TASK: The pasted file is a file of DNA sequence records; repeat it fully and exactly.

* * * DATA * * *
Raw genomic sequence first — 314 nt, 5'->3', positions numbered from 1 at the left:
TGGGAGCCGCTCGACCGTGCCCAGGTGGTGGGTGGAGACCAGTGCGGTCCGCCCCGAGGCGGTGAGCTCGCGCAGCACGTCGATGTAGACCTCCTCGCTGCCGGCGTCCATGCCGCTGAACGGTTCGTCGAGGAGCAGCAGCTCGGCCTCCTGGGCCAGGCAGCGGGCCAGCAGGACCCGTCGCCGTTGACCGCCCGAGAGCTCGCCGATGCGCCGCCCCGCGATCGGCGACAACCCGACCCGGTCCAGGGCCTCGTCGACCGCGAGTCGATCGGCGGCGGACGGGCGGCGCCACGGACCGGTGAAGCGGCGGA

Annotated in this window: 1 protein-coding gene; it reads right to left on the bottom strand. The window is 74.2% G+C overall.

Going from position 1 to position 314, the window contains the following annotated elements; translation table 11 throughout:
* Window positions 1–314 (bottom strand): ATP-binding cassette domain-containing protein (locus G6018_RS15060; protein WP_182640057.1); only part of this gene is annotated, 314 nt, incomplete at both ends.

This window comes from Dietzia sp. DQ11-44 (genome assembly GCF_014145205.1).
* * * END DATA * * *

Raw genomic sequence first — 314 nt, 5'->3', positions numbered from 1 at the left:
TGGGAGCCGCTCGACCGTGCCCAGGTGGTGGGTGGAGACCAGTGCGGTCCGCCCCGAGGCGGTGAGCTCGCGCAGCACGTCGATGTAGACCTCCTCGCTGCCGGCGTCCATGCCGCTGAACGGTTCGTCGAGGAGCAGCAGCTCGGCCTCCTGGGCCAGGCAGCGGGCCAGCAGGACCCGTCGCCGTTGACCGCCCGAGAGCTCGCCGATGCGCCGCCCCGCGATCGGCGACAACCCGACCCGGTCCAGGGCCTCGTCGACCGCGAGTCGATCGGCGGCGGACGGGCGGCGCCACGGACCGGTGAAGCGGCGGA

Annotated in this window: 1 protein-coding gene; it reads right to left on the bottom strand. The window is 74.2% G+C overall.

Going from position 1 to position 314, the window contains the following annotated elements; translation table 11 throughout:
* Window positions 1–314 (bottom strand): ATP-binding cassette domain-containing protein (locus G6018_RS15060; protein WP_182640057.1); only part of this gene is annotated, 314 nt, incomplete at both ends.

This window comes from Dietzia sp. DQ11-44 (genome assembly GCF_014145205.1).